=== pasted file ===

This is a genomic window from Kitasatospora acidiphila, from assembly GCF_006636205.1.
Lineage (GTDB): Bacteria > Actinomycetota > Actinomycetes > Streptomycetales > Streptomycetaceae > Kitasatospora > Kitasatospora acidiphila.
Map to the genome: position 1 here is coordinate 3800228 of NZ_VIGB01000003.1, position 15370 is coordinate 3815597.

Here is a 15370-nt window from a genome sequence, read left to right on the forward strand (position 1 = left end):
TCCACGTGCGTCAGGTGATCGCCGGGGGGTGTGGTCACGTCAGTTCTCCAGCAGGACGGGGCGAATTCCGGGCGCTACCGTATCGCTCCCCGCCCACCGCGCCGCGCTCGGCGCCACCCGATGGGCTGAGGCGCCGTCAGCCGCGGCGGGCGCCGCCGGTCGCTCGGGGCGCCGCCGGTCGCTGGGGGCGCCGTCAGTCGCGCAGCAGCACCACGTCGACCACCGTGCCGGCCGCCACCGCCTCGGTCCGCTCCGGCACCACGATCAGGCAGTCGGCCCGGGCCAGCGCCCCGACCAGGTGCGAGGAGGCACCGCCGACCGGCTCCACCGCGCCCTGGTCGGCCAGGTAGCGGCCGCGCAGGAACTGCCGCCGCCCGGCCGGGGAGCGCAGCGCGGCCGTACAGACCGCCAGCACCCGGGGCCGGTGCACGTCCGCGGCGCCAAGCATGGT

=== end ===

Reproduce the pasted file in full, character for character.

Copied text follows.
This is a genomic window from Kitasatospora acidiphila, from assembly GCF_006636205.1.
Lineage (GTDB): Bacteria > Actinomycetota > Actinomycetes > Streptomycetales > Streptomycetaceae > Kitasatospora > Kitasatospora acidiphila.
Map to the genome: position 1 here is coordinate 3800228 of NZ_VIGB01000003.1, position 15370 is coordinate 3815597.

Here is a 15370-nt window from a genome sequence, read left to right on the forward strand (position 1 = left end):
TCCACGTGCGTCAGGTGATCGCCGGGGGGTGTGGTCACGTCAGTTCTCCAGCAGGACGGGGCGAATTCCGGGCGCTACCGTATCGCTCCCCGCCCACCGCGCCGCGCTCGGCGCCACCCGATGGGCTGAGGCGCCGTCAGCCGCGGCGGGCGCCGCCGGTCGCTCGGGGCGCCGCCGGTCGCTGGGGGCGCCGTCAGTCGCGCAGCAGCACCACGTCGACCACCGTGCCGGCCGCCACCGCCTCGGTCCGCTCCGGCACCACGATCAGGCAGTCGGCCCGGGCCAGCGCCCCGACCAGGTGCGAGGAGGCACCGCCGACCGGCTCCACCGCGCCCTGGTCGGCCAGGTAGCGGCCGCGCAGGAACTGCCGCCGCCCGGCCGGGGAGCGCAGCGCGGCCGTACAGACCGCCAGCACCCGGGGCCGGTGCACGTCCGCGGCGCCAAGCATGGT